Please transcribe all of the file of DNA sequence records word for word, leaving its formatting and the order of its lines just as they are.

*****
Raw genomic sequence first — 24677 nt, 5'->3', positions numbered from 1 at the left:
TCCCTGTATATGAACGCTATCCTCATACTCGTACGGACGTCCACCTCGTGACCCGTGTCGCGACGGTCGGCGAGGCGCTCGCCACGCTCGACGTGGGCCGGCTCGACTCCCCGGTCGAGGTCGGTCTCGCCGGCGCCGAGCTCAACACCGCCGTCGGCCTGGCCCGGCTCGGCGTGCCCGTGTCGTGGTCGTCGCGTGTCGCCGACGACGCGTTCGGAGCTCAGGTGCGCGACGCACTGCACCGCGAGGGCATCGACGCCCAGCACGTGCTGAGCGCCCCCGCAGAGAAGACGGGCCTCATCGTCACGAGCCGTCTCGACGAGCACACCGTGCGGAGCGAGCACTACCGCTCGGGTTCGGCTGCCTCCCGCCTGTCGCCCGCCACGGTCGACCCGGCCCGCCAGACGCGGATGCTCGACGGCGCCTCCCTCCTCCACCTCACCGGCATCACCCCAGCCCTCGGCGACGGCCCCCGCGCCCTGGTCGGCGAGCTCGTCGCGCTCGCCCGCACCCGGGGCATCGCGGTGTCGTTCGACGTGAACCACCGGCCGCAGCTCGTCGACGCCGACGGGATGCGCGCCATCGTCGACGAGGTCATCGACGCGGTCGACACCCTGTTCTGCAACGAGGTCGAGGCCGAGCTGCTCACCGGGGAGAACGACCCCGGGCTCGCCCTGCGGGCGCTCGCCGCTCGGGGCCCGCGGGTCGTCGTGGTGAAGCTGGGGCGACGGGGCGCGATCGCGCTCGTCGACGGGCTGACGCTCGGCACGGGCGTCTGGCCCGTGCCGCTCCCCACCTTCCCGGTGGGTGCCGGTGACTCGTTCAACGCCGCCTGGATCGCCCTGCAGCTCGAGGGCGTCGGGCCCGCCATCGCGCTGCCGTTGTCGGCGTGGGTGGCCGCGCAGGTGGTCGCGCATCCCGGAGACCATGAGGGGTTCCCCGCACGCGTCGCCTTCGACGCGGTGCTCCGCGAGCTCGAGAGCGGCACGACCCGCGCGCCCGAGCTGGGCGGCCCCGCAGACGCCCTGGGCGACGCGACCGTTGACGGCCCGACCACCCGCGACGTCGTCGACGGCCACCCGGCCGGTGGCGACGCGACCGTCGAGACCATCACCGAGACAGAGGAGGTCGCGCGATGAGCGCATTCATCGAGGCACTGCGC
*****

Raw genomic sequence first — 24677 nt, 5'->3', positions numbered from 1 at the left:
TCCCTGTATATGAACGCTATCCTCATACTCGTACGGACGTCCACCTCGTGACCCGTGTCGCGACGGTCGGCGAGGCGCTCGCCACGCTCGACGTGGGCCGGCTCGACTCCCCGGTCGAGGTCGGTCTCGCCGGCGCCGAGCTCAACACCGCCGTCGGCCTGGCCCGGCTCGGCGTGCCCGTGTCGTGGTCGTCGCGTGTCGCCGACGACGCGTTCGGAGCTCAGGTGCGCGACGCACTGCACCGCGAGGGCATCGACGCCCAGCACGTGCTGAGCGCCCCCGCAGAGAAGACGGGCCTCATCGTCACGAGCCGTCTCGACGAGCACACCGTGCGGAGCGAGCACTACCGCTCGGGTTCGGCTGCCTCCCGCCTGTCGCCCGCCACGGTCGACCCGGCCCGCCAGACGCGGATGCTCGACGGCGCCTCCCTCCTCCACCTCACCGGCATCACCCCAGCCCTCGGCGACGGCCCCCGCGCCCTGGTCGGCGAGCTCGTCGCGCTCGCCCGCACCCGGGGCATCGCGGTGTCGTTCGACGTGAACCACCGGCCGCAGCTCGTCGACGCCGACGGGATGCGCGCCATCGTCGACGAGGTCATCGACGCGGTCGACACCCTGTTCTGCAACGAGGTCGAGGCCGAGCTGCTCACCGGGGAGAACGACCCCGGGCTCGCCCTGCGGGCGCTCGCCGCTCGGGGCCCGCGGGTCGTCGTGGTGAAGCTGGGGCGACGGGGCGCGATCGCGCTCGTCGACGGGCTGACGCTCGGCACGGGCGTCTGGCCCGTGCCGCTCCCCACCTTCCCGGTGGGTGCCGGTGACTCGTTCAACGCCGCCTGGATCGCCCTGCAGCTCGAGGGCGTCGGGCCCGCCATCGCGCTGCCGTTGTCGGCGTGGGTGGCCGCGCAGGTGGTCGCGCATCCCGGAGACCATGAGGGGTTCCCCGCACGCGTCGCCTTCGACGCGGTGCTCCGCGAGCTCGAGAGCGGCACGACCCGCGCGCCCGAGCTGGGCGGCCCCGCAGACGCCCTGGGCGACGCGACCGTTGACGGCCCGACCACCCGCGACGTCGTCGACGGCCACCCGGCCGGTGGCGACGCGACCGTCGAGACCATCACCGAGACAGAGGAGGTCGCGCGATGAGCGCATTCATCGAGGCACTGCGC